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Publication numberUS863873 A
Publication typeGrant
Publication dateAug 20, 1907
Filing dateAug 5, 1905
Priority dateAug 5, 1905
Publication numberUS 863873 A, US 863873A, US-A-863873, US863873 A, US863873A
InventorsPhilip Watson Pratt
Original AssigneeCharles F Brown
Export CitationBiBTeX, EndNote, RefMan
External Links: USPTO, USPTO Assignment, Espacenet
Heel-cushion.
US 863873 A
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Description  (OCR text may contain errors)

Nmsva. l PA-TENTED'AUG-20,1907. 1j. W. PRATT. HEEL CUSHION.

APPLIUATION FILED AUG. 5. 1905.

"WTNEAES:

' UNITED- STATES PATENT OFFICE.

PHILIP WATSON PRATT, OF BOSTON, MASSACHUSETTS, ASSIGNOR TO CHARLES l". BROWN, l

v TRUSTEE, OF READING, MASSACHUSETTS.

I ton, in the county ofSiifiolk and State of 'Massachul setts, have invented certain new and useful Improvements iuHeel-Cushions, o f which the'followingis a specification. A

This invention relates to cushions adapted to be -inserted in the interior of a shoe, the embodiment here pressiondueto theweightof 'the wearer, 20,.

shown being particularly' designed for insertion and attachment to the heel portion, although it may, be ex.

tended' to' constitute 'an ventire internal sole.

. The invention has lor'its objet to provide njn article of resilient material,- sucli as ru'bber, which will have a.

exerted on by the Weight of the wearer of the shoe, and will' be prevented from spreniingA laterally'or -crosswise of theshoesothat its resilience' willbe main-- E tained and will. not be diminished materially by coin- Qi' ",'the .,-alcom anying'drawinggj-Figures .-1

shown as it appeersbefore the fastening devces'hereinafter' referred to are applied. Eig. 3 represents averti-1 l-viees ,-Eig. 4 represents *a perspectiveviewo another'- ior'xneof paid shown as it appears before the fastening de! vices are applied. Elig..-5l represents a sectional'view showing theorin lof-pad represented in Fig. 4, andin! cludingthe fastening devices Fig. 6 represents a sectional view of another vform of pad shown without'the .fastening devices. Fig.A 7 represents a perspective view of the assembled cushion,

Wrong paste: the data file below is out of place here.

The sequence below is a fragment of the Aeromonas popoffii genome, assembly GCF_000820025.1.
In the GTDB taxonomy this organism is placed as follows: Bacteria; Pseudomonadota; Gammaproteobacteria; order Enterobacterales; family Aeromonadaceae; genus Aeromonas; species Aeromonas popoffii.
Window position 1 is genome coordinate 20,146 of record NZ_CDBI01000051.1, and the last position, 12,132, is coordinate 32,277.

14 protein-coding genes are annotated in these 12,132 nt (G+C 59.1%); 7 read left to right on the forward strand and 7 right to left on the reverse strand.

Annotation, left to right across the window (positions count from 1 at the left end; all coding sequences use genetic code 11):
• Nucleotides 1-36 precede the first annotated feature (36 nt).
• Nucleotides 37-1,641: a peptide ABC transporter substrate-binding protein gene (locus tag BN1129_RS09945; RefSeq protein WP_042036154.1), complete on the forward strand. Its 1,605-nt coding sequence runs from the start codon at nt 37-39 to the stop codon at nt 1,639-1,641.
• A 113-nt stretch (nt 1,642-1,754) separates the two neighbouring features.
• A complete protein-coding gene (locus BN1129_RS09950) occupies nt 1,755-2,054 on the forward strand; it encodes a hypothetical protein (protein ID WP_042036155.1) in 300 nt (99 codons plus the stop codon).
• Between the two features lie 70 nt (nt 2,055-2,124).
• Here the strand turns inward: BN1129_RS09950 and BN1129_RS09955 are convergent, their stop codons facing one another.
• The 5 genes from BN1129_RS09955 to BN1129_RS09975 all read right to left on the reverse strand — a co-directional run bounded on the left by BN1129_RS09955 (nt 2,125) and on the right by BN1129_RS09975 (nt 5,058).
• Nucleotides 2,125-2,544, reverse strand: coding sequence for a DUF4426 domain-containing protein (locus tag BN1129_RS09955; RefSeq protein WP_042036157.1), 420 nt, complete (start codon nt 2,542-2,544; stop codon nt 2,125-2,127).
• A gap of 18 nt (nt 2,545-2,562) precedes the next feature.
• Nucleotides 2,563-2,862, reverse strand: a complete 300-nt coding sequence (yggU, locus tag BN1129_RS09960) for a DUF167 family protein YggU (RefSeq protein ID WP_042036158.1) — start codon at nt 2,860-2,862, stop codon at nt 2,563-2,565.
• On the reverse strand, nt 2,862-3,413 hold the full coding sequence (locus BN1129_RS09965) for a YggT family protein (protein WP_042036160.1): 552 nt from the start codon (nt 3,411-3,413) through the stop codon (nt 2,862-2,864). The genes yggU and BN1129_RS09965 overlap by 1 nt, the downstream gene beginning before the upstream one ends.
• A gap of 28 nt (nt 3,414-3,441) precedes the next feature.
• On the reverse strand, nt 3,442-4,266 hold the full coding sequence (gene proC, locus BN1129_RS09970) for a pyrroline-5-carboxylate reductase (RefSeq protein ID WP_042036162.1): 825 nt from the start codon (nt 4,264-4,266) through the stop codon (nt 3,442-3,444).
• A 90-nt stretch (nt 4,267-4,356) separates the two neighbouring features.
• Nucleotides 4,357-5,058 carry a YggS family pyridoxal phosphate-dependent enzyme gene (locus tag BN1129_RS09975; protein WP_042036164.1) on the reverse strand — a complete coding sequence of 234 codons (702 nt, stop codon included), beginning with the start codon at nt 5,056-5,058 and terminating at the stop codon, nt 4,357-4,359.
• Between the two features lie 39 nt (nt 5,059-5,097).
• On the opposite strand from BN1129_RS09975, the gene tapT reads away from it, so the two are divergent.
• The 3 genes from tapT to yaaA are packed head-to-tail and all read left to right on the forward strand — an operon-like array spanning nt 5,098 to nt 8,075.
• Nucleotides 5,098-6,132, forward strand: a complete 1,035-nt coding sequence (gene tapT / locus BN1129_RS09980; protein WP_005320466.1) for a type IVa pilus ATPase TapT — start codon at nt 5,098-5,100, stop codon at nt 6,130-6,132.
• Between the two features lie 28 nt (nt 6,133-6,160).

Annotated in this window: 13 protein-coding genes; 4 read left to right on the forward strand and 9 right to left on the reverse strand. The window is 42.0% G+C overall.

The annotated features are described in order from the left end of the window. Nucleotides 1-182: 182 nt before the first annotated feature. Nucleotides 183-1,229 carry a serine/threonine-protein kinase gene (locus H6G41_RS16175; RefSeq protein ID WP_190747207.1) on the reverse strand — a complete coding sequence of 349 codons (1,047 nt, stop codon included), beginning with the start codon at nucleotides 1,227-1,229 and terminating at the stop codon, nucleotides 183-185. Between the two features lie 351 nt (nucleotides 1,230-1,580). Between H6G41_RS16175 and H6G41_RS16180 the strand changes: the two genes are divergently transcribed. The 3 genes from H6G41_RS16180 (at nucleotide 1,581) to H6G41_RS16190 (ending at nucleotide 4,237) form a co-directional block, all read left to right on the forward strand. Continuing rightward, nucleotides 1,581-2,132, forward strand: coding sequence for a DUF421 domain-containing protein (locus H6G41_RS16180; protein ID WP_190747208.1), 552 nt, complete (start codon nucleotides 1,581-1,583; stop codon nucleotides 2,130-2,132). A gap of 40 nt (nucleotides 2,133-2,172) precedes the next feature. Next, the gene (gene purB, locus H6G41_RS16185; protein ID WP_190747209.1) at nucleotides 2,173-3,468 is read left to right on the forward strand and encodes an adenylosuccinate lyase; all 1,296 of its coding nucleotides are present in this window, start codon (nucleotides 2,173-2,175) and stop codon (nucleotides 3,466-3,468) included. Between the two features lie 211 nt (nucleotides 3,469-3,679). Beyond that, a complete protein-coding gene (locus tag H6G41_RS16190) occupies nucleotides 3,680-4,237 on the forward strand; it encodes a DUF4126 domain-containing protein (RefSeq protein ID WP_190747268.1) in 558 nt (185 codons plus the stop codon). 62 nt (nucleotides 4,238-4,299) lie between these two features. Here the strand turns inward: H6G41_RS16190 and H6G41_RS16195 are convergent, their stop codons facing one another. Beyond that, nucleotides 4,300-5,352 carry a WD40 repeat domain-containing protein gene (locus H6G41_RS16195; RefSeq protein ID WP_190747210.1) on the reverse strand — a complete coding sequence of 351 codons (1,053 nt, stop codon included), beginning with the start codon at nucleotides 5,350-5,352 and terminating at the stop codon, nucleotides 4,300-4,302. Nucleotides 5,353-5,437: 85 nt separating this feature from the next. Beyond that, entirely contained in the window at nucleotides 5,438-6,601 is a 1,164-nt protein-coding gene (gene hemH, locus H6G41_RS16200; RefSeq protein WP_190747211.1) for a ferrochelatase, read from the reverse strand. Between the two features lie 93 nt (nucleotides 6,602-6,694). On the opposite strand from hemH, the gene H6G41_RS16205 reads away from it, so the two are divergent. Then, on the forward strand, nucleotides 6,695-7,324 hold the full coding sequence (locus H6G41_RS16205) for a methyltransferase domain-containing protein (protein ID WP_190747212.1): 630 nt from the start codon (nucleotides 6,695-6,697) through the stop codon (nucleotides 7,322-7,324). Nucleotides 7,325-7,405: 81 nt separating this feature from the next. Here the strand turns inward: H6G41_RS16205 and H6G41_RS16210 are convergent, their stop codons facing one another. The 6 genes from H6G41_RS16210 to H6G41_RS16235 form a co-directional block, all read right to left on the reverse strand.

devices. i Thesame reference characters indicate the salue ports in all. the figures. 'l

lhe cushion consists or' a resilient parl cc, prefer-(tbl y ol rubber, having the portion b adjacent thc shank part ofthe shoe when it is in placeyormed with a thin edge, a. leather liftor tread-pieces1 and va'iahric bottompiece d. The tread-piece is skiVed Ato a thinedge at that part which comes djae'ent to the shank of the shoe and.

it may be connected to the pad and the lwt.toln piece at the tapered part 'by a 'li'ne of stitching extending transversely across the cushion1 or by cement. The tread piece is'positively secured to the pad by rows of fastenings r which are preferably eyelets, the rows ex` tending lengthwise of the cushion or fronrthe breast end toward the rear or heel end. The piece d is secured by pasting or cementing tothe inner sole or socklining;7 thereby preventing the pad and tread-piece from 4working forward.

The pad is formed pn the lower surface with transverse ribs g having an arched form and Vseparated by grooves f.

and, 2 represent perspective viewsof aresiliet'pad forn'ii-nig a' p'art lof 'm'y firnprovedleshionst'riicture, the pad being including` the fastening Specification of Letters Patent.

Application filed August 5,1905# Serialllcn 272,852.

high' degree of resilience under the-.verticalfpressure .gzinuous surface broken by the grooves-z'Wvhii-h come .opposite-the crowns of the arches g."lThis'g i vcsan cxtended hearing for the treadpice` c-and caixsc's a. strong Vfrictionalengagementlso tlmtjwhen pressure-is applied -iipon the vtread-suda c e, thei=tendencyL of-y the pad to Patented Aug. l2O, 1907.